“There are some egregious violations of chastity that, even if not strictly violating virginity, would disqualify a woman from receiving the consecration of virgins,” the association said.
“The entire tradition of the Church has firmly upheld that a woman must have received the gift of virginity – that is, both material and formal (physical and spiritual) – in order to receive the consecration of virgins,” the statement added.
The controversial paragraph of the document, #88, instructs that: “it should be kept in mind that the call to give witness to the Church’s virginal, spousal and fruitful love for Christ is not reducible to the symbol of physical integrity. Thus to have kept her body in perfect continence or to have practiced the virtue of chastity in an exemplary way, while of great importance with regard to the discernment, are not essential prerequisites in the absence of which admittance to consecration is not possible.”
It continues: “The discernment therefore requires good judgement and insight, and it must be carried out individually. Each aspirant and candidate is called to examine her own vocation with regard to her own personal history, in honesty and authenticity before God, and with the help of spiritual accompaniment.”
Jenna Cooper, a Minnesota-based canon lawyer who has been a consecrated virgin of the Archdiocese of New York since 2009, told CNA that the Vatican’s instruction must be read carefully to be understood.
“I don’t see this as saying non-virgins can be virgins. I see this as saying in cases where there is a real question, it errs on the side of walking with women in individual cases for further discernment, as opposed to having a hard-dividing line to exclude women from this vocation,” Cooper told CNA.
“The presumption of the document is that these are virgins who are doing this (consecration),” she said.
“An important thing to do though is to read the questionable paragraph in context with the rest of the document,” she continued. “The instruction talks a lot about the value of virginity, Christian virginity, the spirituality of virginity.”
Cooper also said that the document can’t be understood as a change in Vatican policy. “The nature of this kind of document as an instruction doesn’t change the law that it’s intended to explain,” she said.
The rite of consecration itself is the law, while the instruction is meant as “an elaboration for certain disputed points,” Cooper said, adding “It’s just giving you further guidance in places where existing law is vague.”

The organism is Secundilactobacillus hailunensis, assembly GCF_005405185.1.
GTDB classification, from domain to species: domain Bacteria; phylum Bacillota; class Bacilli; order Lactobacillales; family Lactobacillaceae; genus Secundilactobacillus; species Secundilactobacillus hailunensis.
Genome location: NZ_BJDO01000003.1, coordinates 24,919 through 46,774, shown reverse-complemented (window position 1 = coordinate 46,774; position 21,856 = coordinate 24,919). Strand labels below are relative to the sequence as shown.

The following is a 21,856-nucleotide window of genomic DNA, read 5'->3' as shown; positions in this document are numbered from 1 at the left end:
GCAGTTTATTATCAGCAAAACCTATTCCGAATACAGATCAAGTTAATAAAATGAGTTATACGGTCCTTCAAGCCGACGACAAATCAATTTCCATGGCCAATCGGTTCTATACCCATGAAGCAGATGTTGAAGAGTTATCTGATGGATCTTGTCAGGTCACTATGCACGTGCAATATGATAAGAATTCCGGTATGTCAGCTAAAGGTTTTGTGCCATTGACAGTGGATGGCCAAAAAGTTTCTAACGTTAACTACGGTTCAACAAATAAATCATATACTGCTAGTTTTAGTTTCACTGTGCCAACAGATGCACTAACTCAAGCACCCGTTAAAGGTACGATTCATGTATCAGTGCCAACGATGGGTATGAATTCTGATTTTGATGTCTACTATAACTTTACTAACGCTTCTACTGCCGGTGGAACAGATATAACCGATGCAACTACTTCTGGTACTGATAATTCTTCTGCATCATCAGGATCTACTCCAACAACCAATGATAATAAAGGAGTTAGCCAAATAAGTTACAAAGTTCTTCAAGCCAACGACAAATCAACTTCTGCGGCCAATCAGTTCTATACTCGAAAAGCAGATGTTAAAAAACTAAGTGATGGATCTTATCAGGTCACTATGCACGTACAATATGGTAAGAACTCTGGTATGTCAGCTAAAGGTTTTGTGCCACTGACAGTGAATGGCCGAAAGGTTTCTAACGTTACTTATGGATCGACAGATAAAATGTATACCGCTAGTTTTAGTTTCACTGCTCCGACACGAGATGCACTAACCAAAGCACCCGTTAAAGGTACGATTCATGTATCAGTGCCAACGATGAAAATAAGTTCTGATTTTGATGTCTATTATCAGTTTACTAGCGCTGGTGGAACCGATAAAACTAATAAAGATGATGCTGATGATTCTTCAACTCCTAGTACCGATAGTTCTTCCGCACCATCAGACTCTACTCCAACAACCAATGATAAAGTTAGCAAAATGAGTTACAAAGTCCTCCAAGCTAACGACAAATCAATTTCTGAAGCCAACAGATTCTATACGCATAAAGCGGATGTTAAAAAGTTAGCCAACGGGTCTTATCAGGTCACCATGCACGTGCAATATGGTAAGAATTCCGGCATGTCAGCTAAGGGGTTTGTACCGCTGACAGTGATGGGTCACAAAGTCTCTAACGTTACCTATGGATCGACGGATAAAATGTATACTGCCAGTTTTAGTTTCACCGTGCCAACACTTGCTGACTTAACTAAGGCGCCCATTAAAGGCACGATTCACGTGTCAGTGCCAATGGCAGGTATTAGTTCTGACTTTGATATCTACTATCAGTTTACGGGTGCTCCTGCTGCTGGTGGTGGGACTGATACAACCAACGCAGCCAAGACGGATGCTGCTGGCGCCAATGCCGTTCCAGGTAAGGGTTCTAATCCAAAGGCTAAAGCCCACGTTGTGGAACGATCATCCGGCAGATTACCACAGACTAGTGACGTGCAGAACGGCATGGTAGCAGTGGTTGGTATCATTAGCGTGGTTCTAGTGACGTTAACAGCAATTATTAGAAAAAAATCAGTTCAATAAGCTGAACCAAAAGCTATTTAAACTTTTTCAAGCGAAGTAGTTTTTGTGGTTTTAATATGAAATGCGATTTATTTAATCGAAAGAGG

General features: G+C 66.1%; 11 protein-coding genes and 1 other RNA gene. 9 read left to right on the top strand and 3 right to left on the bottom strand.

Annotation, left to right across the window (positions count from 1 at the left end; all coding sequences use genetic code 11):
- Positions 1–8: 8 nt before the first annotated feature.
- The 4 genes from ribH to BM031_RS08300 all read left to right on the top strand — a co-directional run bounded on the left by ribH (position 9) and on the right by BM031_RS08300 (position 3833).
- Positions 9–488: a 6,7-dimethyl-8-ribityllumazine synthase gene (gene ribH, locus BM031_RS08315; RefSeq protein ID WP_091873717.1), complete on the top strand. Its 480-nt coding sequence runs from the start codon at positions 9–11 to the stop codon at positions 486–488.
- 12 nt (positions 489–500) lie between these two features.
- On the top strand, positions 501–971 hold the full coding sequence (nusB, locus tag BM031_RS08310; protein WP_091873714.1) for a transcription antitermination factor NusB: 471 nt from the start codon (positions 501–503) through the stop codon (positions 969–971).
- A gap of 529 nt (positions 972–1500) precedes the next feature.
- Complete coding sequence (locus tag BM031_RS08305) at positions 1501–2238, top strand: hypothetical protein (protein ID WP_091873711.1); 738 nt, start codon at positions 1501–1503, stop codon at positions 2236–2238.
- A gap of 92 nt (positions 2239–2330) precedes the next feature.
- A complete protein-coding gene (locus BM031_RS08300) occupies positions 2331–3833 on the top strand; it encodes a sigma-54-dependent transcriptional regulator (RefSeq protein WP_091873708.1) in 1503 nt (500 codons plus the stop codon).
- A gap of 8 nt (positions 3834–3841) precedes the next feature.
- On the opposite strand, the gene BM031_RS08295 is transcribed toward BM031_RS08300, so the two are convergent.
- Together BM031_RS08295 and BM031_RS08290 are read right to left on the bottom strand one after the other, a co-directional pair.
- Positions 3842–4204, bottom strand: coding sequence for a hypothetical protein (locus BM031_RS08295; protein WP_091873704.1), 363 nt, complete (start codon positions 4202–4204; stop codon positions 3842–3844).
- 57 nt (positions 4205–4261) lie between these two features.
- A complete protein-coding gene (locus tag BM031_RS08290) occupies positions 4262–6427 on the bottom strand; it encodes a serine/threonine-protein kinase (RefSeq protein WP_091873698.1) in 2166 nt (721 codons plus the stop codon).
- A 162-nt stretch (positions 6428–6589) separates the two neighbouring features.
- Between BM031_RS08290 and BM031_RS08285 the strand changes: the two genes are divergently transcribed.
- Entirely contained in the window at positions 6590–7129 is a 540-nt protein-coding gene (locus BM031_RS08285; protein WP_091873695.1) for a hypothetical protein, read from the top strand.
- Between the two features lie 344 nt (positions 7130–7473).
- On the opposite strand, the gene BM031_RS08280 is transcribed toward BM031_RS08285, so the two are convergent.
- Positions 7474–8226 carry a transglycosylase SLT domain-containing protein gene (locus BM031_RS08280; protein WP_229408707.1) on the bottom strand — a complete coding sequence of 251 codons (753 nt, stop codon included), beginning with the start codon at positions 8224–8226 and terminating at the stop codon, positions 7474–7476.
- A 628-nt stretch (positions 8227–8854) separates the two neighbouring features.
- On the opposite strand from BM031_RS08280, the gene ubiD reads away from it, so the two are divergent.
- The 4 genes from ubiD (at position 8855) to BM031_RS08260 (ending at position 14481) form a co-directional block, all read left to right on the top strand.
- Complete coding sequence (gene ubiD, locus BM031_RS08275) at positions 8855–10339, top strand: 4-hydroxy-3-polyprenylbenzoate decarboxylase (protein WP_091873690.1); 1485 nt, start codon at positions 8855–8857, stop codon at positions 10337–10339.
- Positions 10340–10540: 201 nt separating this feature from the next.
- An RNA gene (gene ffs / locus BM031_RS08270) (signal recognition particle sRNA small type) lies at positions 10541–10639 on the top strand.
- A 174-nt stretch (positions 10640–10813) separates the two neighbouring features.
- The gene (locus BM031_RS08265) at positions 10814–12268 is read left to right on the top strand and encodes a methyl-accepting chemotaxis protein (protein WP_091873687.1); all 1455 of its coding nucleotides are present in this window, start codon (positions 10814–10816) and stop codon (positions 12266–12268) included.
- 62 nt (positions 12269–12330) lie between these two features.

In Cooper’s view, the document’s “more generous description” of the prerequisite of virginity is “allowing for people in difficult situations to continue some serious discernment.” One disputed paragraph, she thinks, was meant to apply to “difficult cases” where a woman cannot answer whether she is a virgin according to a strict standard. She cited cases where women might have lost their virginity without willing it or against their will, or out of ignorance. Women might have “committed grave sins against chastity but not actually lost their virginity in their minds”
Judith Stegman, president of the U.S. Association of Consecrated Virgins, praised the document, saying it “responds well to many questions” about consecrated virginity in the Church. She lauded its emphasis on the consecrated virgin’s “mystical espousal to Christ as key to this bridal vocation of love that images the relationship between Christ and the Church.”
However, she reiterated that paragraph 88 was a “confusing statement.” Immediately after the document was published, she said, “we began to receive comments from readers stating, ‘Whoa! Physical virginity is no longer required for the consecration of virgins!’”
As for difficult cases, Stegman said, “If a woman has been violated against her will and has not knowingly and willingly given up her virginity, most would hold that she would remain eligible for consecration as a virgin. Such a case would require depth of good judgment and insight carried out in individual discernment with the bishop, as is discussed in paragraph 88.”
“It is not such cases, however, that are most common, and if the intention of paragraph 88 was to address situations such as rape, it could have done so directly, without compromising the essential and natural requirement of physical virginity for the consecration of a virgin.”
“In our society, questions of eligibility for the consecration of virgins are raised by those who have given up their virginity, perhaps only one time, and who have later begun again to live an exemplary chaste life.” she said, saying the document “should have indicated that these women do not have the gift of virginity to offer to Christ.”
“They may make a private vow of chastity, or enter another form of consecrated life, but the consecration of virgins is not open to them.”
The association cited the introduction to the Rite of Consecration to a Life of Virginity, which consecrates a virgin as “bride of Christ” so that she might be “an eschatological image of the world to come and the heavenly Bride of Christ.”
The association’s statement also acknowledged that the prerequisites for consecration are not changed by the instruction.
Cooper also praised the instruction as “a very positive development for this vocation.”
“One thing I’m particularly happy about is I think it does an excellent job articulating the values of this vocation for the wider Church,” she said.
The Vatican estimates there are now more than 5,000 consecrated virgins worldwide.